On arriving at Ness Hide at Far Ings, my attention was immediately drawn to a distant Bittern on the edge of the far reed bed, and there were two present according to the locals in the hide. However it was some time before one reappeared flying quite high over the water and then eventually settling in reeds in front of the hide, which is where I got the above shots.
I was soon joined by Kevin Robinson, another photographer who I'd chatted to on Facebook regarding the best places to see Marsh Harriers here - I didn't know who it was until I asked him directly and then we both realised that we'd been in contact and exchanged information. And it wasn't long before this female Marsh Harrier appeared in front of us. This was the closest I've ever come to Marsh Harriers and I was quivering with excitement as I pressed the shutter.
This bird caught and killed a Moorhen and then managed to drop it into the reeds. It then spent quite long time trying to refund it.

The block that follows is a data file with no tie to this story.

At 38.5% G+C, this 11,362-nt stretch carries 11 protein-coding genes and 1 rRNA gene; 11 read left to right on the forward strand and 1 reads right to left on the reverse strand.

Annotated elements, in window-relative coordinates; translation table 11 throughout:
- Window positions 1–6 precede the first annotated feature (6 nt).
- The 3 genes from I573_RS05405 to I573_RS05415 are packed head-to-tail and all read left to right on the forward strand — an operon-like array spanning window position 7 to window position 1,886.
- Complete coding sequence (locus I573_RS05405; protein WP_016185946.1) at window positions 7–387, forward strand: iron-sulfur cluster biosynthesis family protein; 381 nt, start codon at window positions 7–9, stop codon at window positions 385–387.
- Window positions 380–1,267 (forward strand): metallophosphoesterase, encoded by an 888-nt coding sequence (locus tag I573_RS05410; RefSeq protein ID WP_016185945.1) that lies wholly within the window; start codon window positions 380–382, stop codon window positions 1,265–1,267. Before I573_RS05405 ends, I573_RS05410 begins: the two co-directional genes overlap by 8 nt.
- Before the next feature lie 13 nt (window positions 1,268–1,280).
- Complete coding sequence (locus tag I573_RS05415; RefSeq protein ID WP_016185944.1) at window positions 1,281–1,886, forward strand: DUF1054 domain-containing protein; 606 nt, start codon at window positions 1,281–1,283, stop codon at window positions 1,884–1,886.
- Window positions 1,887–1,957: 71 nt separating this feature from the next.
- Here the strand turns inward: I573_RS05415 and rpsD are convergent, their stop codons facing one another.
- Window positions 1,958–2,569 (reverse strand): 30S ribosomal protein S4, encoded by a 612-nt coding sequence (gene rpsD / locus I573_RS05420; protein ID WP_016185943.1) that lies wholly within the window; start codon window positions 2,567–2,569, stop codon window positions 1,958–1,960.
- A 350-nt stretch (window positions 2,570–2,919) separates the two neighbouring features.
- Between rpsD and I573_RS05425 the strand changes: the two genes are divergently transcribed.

It's not often that a Bittern gets upstaged, but for me the best bird of the day was this male Marsh Harrier which made just one pass across the far reed beds before disappearing.
And the one bird that you'd think you could bank on seeing and getting a decent photograph stayed distant all the time I was there. This Kingfisher has to be one of the most photographed birds here, but today all I got was this shot. And neither sight nor sound of any Bearded Tits anywhere.